• Independent condition causes pain in the neck, head, or face. Sometimes it is related to other medical conditions and sometimes a headache is not linked with medical conditions.
  • A migraine is a form of primary headache condition that can cause excruciating pain and other signs and symptoms. Migraine sufferers can report chronic symptoms known as episodes or attacks by physicians. Migraines can cause a variety of symptoms, including headaches, which can be moderate to severe.
  • A migraine headache generally causes one side of the head, but it can affect both sides in some individuals. A migraine attack can be categorized into four levels, but not all can experience each one.



The first approach is to discuss your headaches with your doctor. Your doctor will assess you and ask you about your signs, as well as how frequently you experience a headache. It’s important to be as thorough as possible when writing these explanations. Create a list of what causes your headaches, what makes them worse, and what makes you feel better and give it to your doctor. To assist your doctor in diagnosing your condition, keep a headache diary.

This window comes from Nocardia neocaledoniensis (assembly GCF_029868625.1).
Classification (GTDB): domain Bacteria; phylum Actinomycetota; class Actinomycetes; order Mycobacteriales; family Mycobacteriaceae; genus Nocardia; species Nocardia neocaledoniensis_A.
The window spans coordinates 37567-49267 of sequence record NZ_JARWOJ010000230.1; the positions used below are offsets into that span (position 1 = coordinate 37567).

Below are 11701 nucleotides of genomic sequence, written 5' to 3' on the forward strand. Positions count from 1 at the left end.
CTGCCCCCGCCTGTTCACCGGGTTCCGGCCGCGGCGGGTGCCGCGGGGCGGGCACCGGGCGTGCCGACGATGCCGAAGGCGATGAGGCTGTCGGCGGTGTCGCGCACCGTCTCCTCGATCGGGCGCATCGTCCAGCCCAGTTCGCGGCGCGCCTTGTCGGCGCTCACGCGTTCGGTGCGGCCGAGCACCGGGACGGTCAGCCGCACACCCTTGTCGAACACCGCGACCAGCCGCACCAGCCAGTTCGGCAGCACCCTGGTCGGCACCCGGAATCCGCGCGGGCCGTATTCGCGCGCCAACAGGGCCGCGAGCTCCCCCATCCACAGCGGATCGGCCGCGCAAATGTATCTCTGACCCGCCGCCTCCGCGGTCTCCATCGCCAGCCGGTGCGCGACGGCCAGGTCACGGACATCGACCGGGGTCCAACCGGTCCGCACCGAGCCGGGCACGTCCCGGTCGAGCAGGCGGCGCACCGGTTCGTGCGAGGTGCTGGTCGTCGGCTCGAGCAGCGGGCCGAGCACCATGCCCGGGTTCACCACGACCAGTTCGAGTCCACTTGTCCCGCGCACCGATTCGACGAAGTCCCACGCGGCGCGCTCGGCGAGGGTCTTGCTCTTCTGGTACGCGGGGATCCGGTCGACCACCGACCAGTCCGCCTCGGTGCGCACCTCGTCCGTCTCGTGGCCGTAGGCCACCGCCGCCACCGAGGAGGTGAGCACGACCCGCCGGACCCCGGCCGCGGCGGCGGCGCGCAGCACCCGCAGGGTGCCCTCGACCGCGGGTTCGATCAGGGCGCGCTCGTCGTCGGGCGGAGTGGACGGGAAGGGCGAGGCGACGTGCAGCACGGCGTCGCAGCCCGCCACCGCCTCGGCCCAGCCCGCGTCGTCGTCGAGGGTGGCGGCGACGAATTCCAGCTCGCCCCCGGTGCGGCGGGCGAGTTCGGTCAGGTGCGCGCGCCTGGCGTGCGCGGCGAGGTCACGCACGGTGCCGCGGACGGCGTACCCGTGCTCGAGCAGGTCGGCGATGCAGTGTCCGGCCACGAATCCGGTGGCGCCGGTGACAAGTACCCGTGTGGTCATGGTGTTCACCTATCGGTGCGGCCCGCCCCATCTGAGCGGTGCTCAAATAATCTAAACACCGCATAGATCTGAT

Other diagnostic measures used for headaches include CT scan, EEG, Sinus X-ray, Skull X-ray, spinal tap, and eyesight examination.


Headache Treatment

Medication and other pain treatments may help prevent the initiation of headaches, although medicines are not the only choice. Changing your diet to reduce stress and prevent causes can also be beneficial. These methods can also help you avoid headaches. What works for one person might not be suitable for another, so consult a physician to determine the right treatment option for you.

Medications for Headaches

The following medicines are used for treating headaches.

  • Tension headaches: For tension headaches, ibuprofen, aspirin, acetaminophen, and naproxen are most commonly used. However, the use of aspirin in individuals under 19 is not considered safe due to certain harmful effects.
  • Migraine headaches: The medicinal treatment of migraine headaches can be done by using a class of drug called triptans. Commonly used drugs from this class include sumatriptan and zolmitriptan. Moreover, aspirin, naproxen, and mefenamic acid are also commonly used for migraine headaches.

The goal of migraine treatment is to alleviate symptoms while still avoiding further attacks. If you know what causes the migraines, managing them and learning how to treat them will help you stop or minimize the pain. The following treatments options can also be used:

Avoiding certain medicines like topiramate, metoprolol, amitriptyline, and propranolol.

  • Taking small amounts of caffeine.
  • Rest in a quiet and darkroom.
  • Cold and hot compress to neck and head.



Written by:
Dr. Preety Somal, Chiropractor
Preety works at The Health First Group’s Milton and Mississauga Millcreek Chiropractic Clinic

Our Locations:

6981 Millcreek Drive, Unit 8
Mississauga, Ontario, L5N 6B8
Phone: 905-821-0262

200 Matheson Blvd. W, Unit 104
Mississauga, Ontario, L5R 3L7
Phone: 905-507-2772

415 The Westway, Unit 12B
Etobicoke, ON, M9R 1H5
Phone: 416-901-0262

174 Mill Street, Suite 105
Milton, ON, L9T 1S2
Phone: 905-636-0800